And as we've seen in other threads, the upper leather is not significantly all that much better between the really high end leathers and the more run-of-the-mill leathers. Yet, in a very real sense, the upper leather is really the only substantive thing that distinguishes the cachet brands from the scorned. All else is pretty much the same.

Yet some outfits/workshops...like St. Crispin and Vass...do hand welt all their shoes. And still charge less than the big Northampton manufactures.

I don't know about anyone else but knowing what I know, it makes me wonder what the cachet brand guys are charging for when they make a GY, RTW shoe?

?!

--
Edited by DWFII - 12/13/13 at 8:09am
post #186 of 1182
I have been given to understand that the labor costs in Hungary and Romania (Vass and St. Crispin's) are a good deal less than in Northampton. I have no independent knowledge of this, but if it is true, it could at least partially explain why some manufcturers are able to offer a hand-welted shoe at a given price point while others are not.
post #187 of 1182
My reason for bringing the "made to order" option up was that, while wishing to purchase some hand sewn shoes, I thought this would be a way of keeping down the cost. I have to be clear that it is difficult for me personally at present to pay the price for bespoke shoes, which seem to start at around £1300, and usually go way above, and I had the idea that, with the made-to-order option, no feet measuring or personal last making would be required, so this must surely impact the price (downwards). However, the two makers in my home region I've contacted say they don't do it (no discussion), and I wonder why. Ordering Vass over the Internet is my next path, but it's risky with the last shapes and size.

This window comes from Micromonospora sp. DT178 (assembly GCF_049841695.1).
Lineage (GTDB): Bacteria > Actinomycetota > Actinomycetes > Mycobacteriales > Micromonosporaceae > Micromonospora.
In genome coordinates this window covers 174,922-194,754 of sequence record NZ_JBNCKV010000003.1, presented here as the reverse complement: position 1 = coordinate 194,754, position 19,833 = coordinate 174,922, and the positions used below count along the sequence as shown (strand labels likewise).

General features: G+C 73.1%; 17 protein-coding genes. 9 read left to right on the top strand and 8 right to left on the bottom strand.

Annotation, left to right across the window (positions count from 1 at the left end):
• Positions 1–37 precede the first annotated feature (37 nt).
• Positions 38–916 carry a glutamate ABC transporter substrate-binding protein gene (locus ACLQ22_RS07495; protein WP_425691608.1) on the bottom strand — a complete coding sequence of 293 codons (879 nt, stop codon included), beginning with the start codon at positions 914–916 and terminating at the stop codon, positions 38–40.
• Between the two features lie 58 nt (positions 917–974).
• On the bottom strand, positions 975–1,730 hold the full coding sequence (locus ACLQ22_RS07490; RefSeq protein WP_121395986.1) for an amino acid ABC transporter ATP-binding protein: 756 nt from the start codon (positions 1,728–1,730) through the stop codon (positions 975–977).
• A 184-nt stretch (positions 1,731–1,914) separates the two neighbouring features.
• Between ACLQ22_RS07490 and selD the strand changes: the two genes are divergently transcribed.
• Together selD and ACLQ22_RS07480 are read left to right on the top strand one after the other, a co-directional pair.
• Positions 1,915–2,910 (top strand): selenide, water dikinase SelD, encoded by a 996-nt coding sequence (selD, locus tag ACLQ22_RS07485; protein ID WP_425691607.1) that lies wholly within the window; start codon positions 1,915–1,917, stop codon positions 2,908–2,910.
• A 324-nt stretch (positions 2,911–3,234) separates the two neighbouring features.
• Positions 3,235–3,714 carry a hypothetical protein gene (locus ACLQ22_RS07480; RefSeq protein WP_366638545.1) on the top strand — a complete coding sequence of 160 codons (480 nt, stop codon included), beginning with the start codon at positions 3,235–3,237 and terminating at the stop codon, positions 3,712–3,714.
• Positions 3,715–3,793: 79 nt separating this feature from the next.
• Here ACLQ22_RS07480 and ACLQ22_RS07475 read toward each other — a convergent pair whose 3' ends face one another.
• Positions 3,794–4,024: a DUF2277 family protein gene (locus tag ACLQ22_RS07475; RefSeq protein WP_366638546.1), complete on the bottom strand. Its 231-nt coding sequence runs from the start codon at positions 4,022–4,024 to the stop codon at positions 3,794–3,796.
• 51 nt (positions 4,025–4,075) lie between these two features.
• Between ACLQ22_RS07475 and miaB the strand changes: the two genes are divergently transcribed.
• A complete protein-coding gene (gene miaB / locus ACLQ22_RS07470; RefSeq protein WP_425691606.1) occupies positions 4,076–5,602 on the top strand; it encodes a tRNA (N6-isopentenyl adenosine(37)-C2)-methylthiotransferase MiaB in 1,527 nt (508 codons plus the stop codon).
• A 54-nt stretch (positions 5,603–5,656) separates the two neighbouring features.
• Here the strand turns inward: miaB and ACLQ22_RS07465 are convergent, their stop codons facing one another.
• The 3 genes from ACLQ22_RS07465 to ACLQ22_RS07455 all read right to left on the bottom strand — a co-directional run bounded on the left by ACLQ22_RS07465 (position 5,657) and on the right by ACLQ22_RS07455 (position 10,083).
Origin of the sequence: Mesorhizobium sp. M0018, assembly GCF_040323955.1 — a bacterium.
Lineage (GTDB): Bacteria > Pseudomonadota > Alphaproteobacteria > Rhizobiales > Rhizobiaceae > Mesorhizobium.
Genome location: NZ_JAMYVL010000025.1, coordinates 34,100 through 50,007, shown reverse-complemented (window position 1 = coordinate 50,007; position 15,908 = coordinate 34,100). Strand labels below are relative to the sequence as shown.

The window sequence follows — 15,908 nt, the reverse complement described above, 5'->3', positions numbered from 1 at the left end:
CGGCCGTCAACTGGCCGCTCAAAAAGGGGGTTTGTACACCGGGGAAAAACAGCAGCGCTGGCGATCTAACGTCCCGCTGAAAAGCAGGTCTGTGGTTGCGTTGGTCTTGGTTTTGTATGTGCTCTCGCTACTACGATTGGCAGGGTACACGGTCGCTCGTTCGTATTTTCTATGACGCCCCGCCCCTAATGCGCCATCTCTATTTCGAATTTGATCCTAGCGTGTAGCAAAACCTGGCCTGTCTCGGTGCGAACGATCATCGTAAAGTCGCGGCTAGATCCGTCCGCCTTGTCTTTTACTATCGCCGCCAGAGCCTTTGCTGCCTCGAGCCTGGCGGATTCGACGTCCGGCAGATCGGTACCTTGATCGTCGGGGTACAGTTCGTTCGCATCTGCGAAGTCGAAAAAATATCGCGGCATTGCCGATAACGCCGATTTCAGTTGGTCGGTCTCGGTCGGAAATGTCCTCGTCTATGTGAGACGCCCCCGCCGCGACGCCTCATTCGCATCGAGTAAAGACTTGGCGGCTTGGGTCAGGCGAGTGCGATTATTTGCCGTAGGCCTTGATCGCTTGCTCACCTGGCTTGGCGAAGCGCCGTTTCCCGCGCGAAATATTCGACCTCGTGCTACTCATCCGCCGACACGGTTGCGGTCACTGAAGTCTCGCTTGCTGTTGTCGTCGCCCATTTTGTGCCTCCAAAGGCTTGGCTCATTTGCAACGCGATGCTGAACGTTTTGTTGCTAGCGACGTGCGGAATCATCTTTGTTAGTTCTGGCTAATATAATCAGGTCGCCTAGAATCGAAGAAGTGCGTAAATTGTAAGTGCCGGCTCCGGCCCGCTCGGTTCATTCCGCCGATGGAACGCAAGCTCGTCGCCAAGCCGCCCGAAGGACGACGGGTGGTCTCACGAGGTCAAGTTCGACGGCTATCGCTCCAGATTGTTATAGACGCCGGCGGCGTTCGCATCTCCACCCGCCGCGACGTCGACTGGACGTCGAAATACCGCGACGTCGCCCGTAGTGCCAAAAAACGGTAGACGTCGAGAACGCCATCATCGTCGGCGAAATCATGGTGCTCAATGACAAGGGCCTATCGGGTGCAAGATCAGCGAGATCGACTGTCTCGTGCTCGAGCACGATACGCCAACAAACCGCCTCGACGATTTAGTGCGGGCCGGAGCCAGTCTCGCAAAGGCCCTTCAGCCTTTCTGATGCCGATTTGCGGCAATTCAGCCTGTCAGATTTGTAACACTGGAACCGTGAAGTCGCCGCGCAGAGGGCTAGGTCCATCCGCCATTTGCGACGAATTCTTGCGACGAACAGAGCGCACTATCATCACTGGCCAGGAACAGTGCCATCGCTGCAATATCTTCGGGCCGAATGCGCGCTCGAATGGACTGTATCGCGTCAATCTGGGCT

post #188 of 1182
Quote:
Originally Posted by thelonius View Post

My reason for bringing the "made to order" option up was that, while wishing to purchase some hand sewn shoes, I thought this would be a way of keeping down the cost. I have to be clear that it is difficult for me personally at present to pay the price for bespoke shoes, which seem to start at around £1300, and usually go way above, and I had the idea that, with the made-to-order option, no feet measuring or personal last making would be required, so this must surely impact the price (downwards). However, the two makers in my home region I've contacted say they don't do it (no discussion), and I wonder why. Ordering Vass over the Internet is my next path, but it's risky with the last shapes and size.

You'd think that but I personally am not at all surprised at the "we (sic) don't do it (no discussion)" response. It takes considerable skill and intuition and deft hands to create or modify a last for an individual customer. It involves years of training and paying a relatively higher wage for a number of years based mostly on faith. And ultimately it also forces the maker to be responsible in a way that RTW absolves them of. So why would it surprise anyone that the manufactuaries don't want to make that investment/commitment?

Similarly with hand welters. And again, none of that factors in all the incidental costs--the price of "better quality" insole shoulder, just for one.

With the inseaming issue, if my estimates are anywhere near to reality, there's an 8-1 discrepancy in the output of an untrained machine operator and the (highly optimistic) output of the skilled bottom man. At the end of the day, that's 96 pairs of shoes versus 12.

And it bears repeating that...still...none of that takes into account the jobs, workers wages and material costs associated with getting to the point where the bottom man can even begin to sew. There would have to be a huge wage difference to make up the discrepancy. Again, for untrained versus trained.